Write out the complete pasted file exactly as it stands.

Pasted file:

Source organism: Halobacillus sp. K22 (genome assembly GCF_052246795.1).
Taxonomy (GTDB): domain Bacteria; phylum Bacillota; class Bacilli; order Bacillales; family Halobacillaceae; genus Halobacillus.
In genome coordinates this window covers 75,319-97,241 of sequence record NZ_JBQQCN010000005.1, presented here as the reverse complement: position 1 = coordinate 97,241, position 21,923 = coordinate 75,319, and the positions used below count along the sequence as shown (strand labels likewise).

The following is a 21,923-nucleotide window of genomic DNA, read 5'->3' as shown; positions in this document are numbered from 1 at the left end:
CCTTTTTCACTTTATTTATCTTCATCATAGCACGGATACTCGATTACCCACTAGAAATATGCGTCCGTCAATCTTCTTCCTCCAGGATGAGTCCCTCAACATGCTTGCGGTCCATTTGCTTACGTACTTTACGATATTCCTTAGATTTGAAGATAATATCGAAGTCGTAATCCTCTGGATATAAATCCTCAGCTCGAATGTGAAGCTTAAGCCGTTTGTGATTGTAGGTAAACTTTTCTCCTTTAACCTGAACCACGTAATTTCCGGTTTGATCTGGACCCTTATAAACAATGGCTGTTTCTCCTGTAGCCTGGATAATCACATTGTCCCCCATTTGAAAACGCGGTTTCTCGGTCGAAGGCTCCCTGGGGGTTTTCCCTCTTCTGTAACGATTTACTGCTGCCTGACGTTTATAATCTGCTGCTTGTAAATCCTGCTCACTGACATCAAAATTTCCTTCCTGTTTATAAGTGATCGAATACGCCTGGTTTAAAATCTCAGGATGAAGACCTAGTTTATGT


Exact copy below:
Source organism: Halobacillus sp. K22 (genome assembly GCF_052246795.1).
Taxonomy (GTDB): domain Bacteria; phylum Bacillota; class Bacilli; order Bacillales; family Halobacillaceae; genus Halobacillus.
In genome coordinates this window covers 75,319-97,241 of sequence record NZ_JBQQCN010000005.1, presented here as the reverse complement: position 1 = coordinate 97,241, position 21,923 = coordinate 75,319, and the positions used below count along the sequence as shown (strand labels likewise).

The following is a 21,923-nucleotide window of genomic DNA, read 5'->3' as shown; positions in this document are numbered from 1 at the left end:
CCTTTTTCACTTTATTTATCTTCATCATAGCACGGATACTCGATTACCCACTAGAAATATGCGTCCGTCAATCTTCTTCCTCCAGGATGAGTCCCTCAACATGCTTGCGGTCCATTTGCTTACGTACTTTACGATATTCCTTAGATTTGAAGATAATATCGAAGTCGTAATCCTCTGGATATAAATCCTCAGCTCGAATGTGAAGCTTAAGCCGTTTGTGATTGTAGGTAAACTTTTCTCCTTTAACCTGAACCACGTAATTTCCGGTTTGATCTGGACCCTTATAAACAATGGCTGTTTCTCCTGTAGCCTGGATAATCACATTGTCCCCCATTTGAAAACGCGGTTTCTCGGTCGAAGGCTCCCTGGGGGTTTTCCCTCTTCTGTAACGATTTACTGCTGCCTGACGTTTATAATCTGCTGCTTGTAAATCCTGCTCACTGACATCAAAATTTCCTTCCTGTTTATAAGTGATCGAATACGCCTGGTTTAAAATCTCAGGATGAAGACCTAGTTTATGT